2023 election: Tinubu 36.6 percent votes, lowest since 1999

Hikmah Tiamiyu

In the early morning of March 1, the Independent National  Electoral Commission, INEC, announced the former governor of Lagos state, Bola Ahmed Tinubu who contested under the flagship of the ruling party, All Progressive Congress as the winner  in the just concluded presidential elections amidst closely contested results.

The election despite having 18 candidates was a four-way race between Asiwaju Bola Ahmed Tinubu of the All Progressives Congress (APC), Mr. Gregory Peter Obi of the Labour Party, Mr. Atiku Abubakar of the People’s Democratic Party (PDP), and Mr. Rabiu Kwakwanso of the New Nigeria Peoples Party (NNPP). 

The Nigerian constitution demands that a presidential candidate must not only have more votes but also at least one-quarter (25%) of all the votes cast in two-third of the states in the federation and the Federal Capital Territory (FCT) as written in Section 133 (b) of the 1999 Constitution (as amended).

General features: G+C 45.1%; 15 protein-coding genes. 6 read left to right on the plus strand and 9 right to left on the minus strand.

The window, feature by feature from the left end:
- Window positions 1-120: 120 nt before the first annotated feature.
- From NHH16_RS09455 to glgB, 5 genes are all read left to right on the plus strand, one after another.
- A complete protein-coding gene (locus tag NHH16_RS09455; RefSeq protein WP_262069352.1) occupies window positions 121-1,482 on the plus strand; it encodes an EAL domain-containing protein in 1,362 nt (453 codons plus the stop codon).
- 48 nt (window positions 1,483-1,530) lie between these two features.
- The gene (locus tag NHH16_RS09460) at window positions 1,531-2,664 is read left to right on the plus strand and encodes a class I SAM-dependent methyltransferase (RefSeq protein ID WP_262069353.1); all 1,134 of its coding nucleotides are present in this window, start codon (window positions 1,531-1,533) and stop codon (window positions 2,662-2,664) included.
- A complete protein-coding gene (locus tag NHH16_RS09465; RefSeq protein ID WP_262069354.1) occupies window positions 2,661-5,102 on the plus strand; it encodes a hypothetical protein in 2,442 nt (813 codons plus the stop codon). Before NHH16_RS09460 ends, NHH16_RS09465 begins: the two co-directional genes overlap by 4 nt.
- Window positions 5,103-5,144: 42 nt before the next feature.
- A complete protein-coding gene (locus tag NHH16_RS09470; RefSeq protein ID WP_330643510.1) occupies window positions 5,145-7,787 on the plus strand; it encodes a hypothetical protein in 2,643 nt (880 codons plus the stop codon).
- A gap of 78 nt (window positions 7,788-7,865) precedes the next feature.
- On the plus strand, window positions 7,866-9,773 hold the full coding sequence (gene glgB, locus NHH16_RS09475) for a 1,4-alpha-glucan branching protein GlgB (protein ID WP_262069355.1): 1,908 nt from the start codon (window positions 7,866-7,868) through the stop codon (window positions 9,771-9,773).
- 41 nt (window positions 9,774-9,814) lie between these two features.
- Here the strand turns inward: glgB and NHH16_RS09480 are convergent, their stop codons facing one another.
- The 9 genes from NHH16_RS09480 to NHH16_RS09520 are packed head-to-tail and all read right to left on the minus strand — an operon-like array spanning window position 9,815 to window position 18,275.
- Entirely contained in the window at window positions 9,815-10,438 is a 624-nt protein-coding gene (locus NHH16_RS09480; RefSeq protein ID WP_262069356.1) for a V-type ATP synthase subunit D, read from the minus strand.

While All Progressive Congress (APC), Peoples Democratic Party (PDP) won 12 states each with 8,794,726 votes and 6,984,520 votes respectively,  Labour Party (LP) won 11 states and FCT with 6,101,533 votes but the APC had 25 percent votes in 30 states, PDP trailing with 21 states, LP in a distant third with 16 states and NNPP had only one state with 25 percent votes.

Tinubu’s total votes of 8,794,726 is the lowest votes to claim victory in a presidential election since the return of democracy to Nigeria in 1999. No presidential candidate has won the election with less than 50% of the total valid votes since 2019 until Tinubu won with a 36.6% of the total valid votes.

Umaru Musa Yar’adua has been the only one who won presidential election with the highest number of votes with 24,638,063 votes and 69.6% of the total votes.

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